Commemorating Neo-Nazi Terror Victims
A Daughter Pays Tribute to Her Murdered FatherBy Julia Jüttner
Candles at Thursday's memorial service in Berlin.
Semiya Simsek will have a mere four minutes and 45 seconds to pay tribute to her father, to mourn his death and to rage against his murderers.
Semiya will deliver a speech at Thursday's event to commemorate the victims of the neo-Nazi terrorist group known as the National Socialist Underground (NSU). She will stand in the Konzerthaus concert hall in Berlin before a crowd of some 1,400 guests invited by former German President Christian Wulff, who resigned last week. Thousands, perhaps even millions, will listen to her as the event is broadcast live.
Semiya has waited for these four minutes and 45 seconds for 11 years. "For the first time," the 25-year-old says, "I can reach the entire world." Her voice resonates with courage. Semiya is the only relative of the NSU's victims who will deliver a speech. The daughter of another victim will read a poem aloud. Other relatives withdrew their pledges to speak from the podium.
"It doesn't help at all if we just hide in the corner," Semiya says. "Someone has to have the strength to take a stand." Semiya has this strength. "My father would have been proud of me for doing this," she adds.
Barbara John, the government's ombudswoman for the families of the victims of the NSU terror cell, says that the victims must get actively involved, even if it only means expressing their feelings.
Semiya will be speaking for herself, for her mother, for her brother and for her entire family, none of whom has yet recovered from Enver Simsek's death. But she will also be speaking for the other victims' relatives, for the Özüdogru, Tasköprü, Turgut, Kilic, Yasar, Kubasik, Yozgat and Boulgarides families. They also lost their fathers, husbands, sons and brothers to a neo-Nazi execution squad. All of them were shot dead with a Ceska pistol at close range and in broad daylight.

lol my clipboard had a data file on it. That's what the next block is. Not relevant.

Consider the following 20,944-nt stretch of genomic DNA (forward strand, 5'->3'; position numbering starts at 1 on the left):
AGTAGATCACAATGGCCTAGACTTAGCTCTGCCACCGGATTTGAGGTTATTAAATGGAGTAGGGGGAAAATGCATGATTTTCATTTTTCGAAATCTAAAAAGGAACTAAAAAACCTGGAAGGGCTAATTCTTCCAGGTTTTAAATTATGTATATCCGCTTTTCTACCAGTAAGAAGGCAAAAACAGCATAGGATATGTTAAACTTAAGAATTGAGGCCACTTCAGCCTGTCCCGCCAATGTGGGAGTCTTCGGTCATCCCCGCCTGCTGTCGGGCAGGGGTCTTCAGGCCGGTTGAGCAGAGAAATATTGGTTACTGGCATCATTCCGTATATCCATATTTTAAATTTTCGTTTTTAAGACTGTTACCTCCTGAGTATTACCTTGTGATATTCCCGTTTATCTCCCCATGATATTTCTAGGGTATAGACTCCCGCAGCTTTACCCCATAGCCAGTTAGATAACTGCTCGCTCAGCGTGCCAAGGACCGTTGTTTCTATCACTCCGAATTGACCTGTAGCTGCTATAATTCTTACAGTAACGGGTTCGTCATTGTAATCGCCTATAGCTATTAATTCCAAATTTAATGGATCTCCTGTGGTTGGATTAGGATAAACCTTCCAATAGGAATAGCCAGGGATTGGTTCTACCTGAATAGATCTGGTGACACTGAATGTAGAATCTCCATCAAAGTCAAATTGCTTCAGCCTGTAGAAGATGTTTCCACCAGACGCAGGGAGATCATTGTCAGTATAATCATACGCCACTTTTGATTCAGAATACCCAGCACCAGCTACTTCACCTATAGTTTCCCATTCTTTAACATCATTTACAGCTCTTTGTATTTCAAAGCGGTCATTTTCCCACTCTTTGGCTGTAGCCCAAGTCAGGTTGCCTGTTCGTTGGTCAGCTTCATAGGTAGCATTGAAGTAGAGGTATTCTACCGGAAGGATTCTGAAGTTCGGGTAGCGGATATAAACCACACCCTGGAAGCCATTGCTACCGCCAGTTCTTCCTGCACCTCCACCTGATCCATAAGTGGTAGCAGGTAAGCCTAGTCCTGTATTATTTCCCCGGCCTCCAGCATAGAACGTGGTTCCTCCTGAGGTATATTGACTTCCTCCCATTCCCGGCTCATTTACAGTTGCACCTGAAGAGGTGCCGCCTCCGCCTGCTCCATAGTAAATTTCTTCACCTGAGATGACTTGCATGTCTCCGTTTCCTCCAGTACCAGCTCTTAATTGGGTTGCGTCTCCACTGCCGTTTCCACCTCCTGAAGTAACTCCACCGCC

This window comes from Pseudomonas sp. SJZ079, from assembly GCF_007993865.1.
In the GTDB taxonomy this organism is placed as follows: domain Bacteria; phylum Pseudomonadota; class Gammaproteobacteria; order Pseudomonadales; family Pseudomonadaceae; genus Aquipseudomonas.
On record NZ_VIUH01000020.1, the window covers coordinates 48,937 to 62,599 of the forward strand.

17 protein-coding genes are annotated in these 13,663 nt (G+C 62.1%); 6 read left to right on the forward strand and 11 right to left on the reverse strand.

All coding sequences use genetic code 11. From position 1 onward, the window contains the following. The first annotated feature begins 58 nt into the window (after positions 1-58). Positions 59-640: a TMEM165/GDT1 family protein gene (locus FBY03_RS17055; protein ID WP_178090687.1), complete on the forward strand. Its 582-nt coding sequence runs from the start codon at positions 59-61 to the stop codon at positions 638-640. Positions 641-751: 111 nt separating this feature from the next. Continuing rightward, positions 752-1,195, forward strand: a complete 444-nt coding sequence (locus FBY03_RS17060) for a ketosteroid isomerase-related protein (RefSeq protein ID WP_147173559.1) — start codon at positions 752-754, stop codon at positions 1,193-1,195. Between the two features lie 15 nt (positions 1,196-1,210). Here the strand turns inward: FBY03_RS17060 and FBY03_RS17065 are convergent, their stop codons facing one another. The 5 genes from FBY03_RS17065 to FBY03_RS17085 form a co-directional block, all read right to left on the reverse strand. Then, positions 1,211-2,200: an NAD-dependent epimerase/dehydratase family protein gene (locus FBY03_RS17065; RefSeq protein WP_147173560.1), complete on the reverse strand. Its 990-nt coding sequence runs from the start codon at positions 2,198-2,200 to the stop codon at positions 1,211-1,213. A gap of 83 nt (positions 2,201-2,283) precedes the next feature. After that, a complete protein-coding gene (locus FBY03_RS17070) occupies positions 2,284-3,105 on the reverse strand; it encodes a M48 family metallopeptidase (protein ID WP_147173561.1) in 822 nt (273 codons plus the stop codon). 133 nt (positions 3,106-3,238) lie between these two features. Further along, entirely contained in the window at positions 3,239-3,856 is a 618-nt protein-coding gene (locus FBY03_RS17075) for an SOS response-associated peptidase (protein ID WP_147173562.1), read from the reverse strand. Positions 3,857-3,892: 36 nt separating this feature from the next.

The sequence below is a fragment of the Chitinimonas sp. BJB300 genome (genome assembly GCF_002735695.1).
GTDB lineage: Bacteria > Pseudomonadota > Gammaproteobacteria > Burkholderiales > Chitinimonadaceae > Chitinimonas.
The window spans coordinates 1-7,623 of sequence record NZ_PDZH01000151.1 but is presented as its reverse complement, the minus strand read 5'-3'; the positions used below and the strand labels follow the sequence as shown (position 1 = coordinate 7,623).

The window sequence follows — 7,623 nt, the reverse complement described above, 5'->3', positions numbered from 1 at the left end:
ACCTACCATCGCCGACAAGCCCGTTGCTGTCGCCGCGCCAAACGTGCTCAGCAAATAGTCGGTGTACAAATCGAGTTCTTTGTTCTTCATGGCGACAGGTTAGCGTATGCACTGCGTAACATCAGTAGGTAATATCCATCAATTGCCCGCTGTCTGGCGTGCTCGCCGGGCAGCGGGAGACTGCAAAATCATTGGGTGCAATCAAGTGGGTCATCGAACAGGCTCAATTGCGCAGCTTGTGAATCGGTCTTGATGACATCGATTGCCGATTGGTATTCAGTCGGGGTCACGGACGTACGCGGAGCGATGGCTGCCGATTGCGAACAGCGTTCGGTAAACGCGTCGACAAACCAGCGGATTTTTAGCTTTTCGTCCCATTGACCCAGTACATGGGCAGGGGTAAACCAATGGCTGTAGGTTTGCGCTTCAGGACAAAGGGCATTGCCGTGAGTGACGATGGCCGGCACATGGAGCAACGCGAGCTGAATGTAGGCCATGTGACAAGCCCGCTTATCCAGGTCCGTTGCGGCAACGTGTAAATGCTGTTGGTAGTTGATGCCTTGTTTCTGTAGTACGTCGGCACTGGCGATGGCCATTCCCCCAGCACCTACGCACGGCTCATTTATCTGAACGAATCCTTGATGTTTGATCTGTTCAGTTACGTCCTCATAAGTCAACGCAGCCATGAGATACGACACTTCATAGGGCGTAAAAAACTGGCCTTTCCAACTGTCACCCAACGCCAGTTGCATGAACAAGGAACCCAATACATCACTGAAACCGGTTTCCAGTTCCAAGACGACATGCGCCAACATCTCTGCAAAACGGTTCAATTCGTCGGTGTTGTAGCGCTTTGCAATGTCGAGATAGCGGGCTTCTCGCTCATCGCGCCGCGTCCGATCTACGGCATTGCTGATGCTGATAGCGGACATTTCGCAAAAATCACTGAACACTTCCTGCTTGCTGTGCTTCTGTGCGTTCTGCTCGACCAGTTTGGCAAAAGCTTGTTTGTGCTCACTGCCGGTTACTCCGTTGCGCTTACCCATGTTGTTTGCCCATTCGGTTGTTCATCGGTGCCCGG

When Uncertainty Breeds Self-Doubt
Unsolved murders are often unbearable for the victims' families. Having some certainty about the exact details surrounding the death can often bring a sense of relief that makes coping with the loss at least somewhat more bearable. With Semiya, however, the opposite is the case. Things have gotten increasing worse for her after learning that her father, Enver Simsek, died for the simple fact that he wasn't German.
Semiya was born and raised in Germany. She attended university here and now works as a kindergarten teacher in Frankfurt. Her brother is currently at a German university. It never even occurred to her to ask herself if she was "integrated" into German society, as she was so obviously German. But ever since her father's murder was solved, she has been asking herself questions she would otherwise never have posed. "Who am I?" she asks. "Am I German? Turkish? Turkish-German? Did we somehow bring my father's death in Germany upon ourselves?"